Monday, 19 March 2012
Meanwhile, there are two parts of the ‘bigger picture’ which this almost universal level of reporting doesn’t touch as it swings into a focus on the betting odds for the appointment of anew Archbishop.
First, at the political level, it is quite possible that this summer the Church of England will very narrowly fail to agree to have women Bishops (a goal prized by liberals) and quite clearly decline to enter into the proposed new Anglican Communion Covenant (a goal prized by conservatives), thus failing to do two things which the present Archbishop of Canterbury had urged it to do. If this does happen, his resignation will have removed in advance the need for any speculation about whether his position then becomes untenable or whether in fact he is uniquely well equipped and well placed to help people see where to go from there. It is a new Archbishop of Canterbury who will be the one who has to pick things up afresh from there - if ‘pick things up afresh’ is a reasonable way to put ‘try to be the sort of focus of unity even a man of Rowan Williams’ rare qualities was not able to be’.
Secondly, at the philosophical level, the Church of England continues to exist on the knife edge between the liberal danger of such pliability in the face of the insights and norms of the world that it no longer holds the faith and the conservative danger of such ossification in the face of the traditions of the church that it no longer makes sense in the world. Another later post might spell this out more fully; the point here is simply that Rowan Williams sees this clearly, that most of those who criticise him within and without the church do not, and that we would be lost if a new Archbishop does not.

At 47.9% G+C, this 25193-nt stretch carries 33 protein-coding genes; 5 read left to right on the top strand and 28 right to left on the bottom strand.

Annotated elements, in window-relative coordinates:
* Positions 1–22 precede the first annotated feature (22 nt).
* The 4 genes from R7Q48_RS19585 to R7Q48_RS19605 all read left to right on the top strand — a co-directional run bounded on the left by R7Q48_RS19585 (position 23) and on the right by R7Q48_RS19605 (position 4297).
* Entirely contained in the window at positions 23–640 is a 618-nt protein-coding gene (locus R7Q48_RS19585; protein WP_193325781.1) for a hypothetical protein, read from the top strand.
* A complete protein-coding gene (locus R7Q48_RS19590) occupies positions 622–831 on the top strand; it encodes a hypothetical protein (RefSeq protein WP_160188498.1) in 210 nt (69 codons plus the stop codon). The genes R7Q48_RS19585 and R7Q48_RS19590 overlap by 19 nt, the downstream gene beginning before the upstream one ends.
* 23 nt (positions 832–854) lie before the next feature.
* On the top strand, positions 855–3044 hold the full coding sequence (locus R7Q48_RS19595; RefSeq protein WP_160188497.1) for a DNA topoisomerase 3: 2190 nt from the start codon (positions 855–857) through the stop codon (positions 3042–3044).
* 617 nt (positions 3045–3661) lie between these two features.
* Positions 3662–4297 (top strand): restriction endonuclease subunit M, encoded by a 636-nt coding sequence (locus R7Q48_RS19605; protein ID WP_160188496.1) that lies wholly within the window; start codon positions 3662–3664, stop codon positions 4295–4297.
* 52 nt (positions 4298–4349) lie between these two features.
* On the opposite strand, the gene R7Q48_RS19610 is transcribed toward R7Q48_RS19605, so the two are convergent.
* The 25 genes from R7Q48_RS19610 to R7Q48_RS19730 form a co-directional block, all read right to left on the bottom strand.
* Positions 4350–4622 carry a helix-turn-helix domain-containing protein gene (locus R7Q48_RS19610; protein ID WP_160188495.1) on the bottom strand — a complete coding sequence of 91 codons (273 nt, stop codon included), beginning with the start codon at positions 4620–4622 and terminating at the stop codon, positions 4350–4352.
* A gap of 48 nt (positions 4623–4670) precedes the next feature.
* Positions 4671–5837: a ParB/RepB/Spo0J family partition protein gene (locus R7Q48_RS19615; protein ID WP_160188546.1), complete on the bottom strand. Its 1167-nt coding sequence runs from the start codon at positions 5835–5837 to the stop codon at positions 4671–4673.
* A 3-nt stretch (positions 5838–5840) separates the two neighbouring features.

The Archbishops of Canterbury appointed in my life time had all first been appointed Bishop from a post as either a Professor of Theology (Ramsey and Williams) or Principal of a Theological College (Coggan, Runcie and Carey), with Catholics with degrees of liberal or affirming hew (Ramsey, Runcie and Williams) being interleaved with Evangelicals with degrees of openness (Coggan and Carey). Some may expect it is the ‘turn’ for an evangelical, and with the increasingly evangelical nature of both the Church of England and the Anglican Communion, this would make some sense. Twice the new person was there sitting in office as Archbishop of York (Ramsey and Coggan) and once as Archbishop of Wales (Williams) but twice not (Runcie and Carey). Williams’ appointment ‘from outside the Church of England’ was much less of a break with this pattern than people think (given that he was ordained in the Church of England and served in it until he became Bishop of Monmouth). But, given that the present Archbishop, with all his skills, may have found it impossible to hold the ring, it is difficult to think that anyone else from this sort of pool or outside it likely to be able to make a better fist of things in the next ten years.